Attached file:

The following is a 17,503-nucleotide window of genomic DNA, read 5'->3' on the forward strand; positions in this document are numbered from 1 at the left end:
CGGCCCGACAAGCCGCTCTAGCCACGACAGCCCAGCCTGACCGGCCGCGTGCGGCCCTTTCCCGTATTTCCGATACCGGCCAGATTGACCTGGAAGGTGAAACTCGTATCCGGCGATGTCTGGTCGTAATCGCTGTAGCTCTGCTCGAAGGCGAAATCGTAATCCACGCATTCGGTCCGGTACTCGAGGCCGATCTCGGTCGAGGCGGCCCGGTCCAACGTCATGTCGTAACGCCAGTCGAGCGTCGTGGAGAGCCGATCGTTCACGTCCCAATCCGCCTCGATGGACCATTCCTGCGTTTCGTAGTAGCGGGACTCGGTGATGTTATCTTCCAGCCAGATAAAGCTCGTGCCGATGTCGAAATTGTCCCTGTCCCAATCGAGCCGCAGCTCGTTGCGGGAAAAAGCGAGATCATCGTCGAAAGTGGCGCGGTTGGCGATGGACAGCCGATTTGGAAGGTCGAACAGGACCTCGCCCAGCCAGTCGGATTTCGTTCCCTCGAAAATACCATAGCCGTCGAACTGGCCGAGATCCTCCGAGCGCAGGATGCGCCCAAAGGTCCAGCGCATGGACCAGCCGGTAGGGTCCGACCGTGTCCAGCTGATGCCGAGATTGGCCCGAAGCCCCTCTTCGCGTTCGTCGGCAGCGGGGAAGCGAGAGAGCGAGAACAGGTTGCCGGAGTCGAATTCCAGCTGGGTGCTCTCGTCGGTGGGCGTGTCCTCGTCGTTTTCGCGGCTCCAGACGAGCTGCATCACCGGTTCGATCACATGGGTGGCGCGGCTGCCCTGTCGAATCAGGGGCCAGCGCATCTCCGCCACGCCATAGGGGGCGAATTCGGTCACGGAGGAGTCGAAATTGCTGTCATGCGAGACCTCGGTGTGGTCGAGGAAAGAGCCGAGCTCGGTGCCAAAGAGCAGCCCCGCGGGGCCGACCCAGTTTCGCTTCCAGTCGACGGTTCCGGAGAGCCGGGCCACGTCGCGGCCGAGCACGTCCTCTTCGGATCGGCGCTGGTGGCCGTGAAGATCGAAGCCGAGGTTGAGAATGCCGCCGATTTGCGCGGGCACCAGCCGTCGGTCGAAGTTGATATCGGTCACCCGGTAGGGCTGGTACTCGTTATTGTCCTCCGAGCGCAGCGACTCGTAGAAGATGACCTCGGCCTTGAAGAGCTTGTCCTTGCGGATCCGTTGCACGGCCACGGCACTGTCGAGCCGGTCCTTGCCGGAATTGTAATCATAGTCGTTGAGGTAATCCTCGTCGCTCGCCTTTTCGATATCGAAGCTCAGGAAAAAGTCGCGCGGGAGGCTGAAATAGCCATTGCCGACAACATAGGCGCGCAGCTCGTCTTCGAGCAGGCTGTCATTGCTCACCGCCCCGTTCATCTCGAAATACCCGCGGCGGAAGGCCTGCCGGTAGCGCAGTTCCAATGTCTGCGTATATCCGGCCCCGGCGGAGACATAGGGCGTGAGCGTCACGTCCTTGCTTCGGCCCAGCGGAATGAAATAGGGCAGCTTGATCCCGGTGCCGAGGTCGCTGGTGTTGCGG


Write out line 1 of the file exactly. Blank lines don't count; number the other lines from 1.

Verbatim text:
The following is a 17,503-nucleotide window of genomic DNA, read 5'->3' on the forward strand; positions in this document are numbered from 1 at the left end: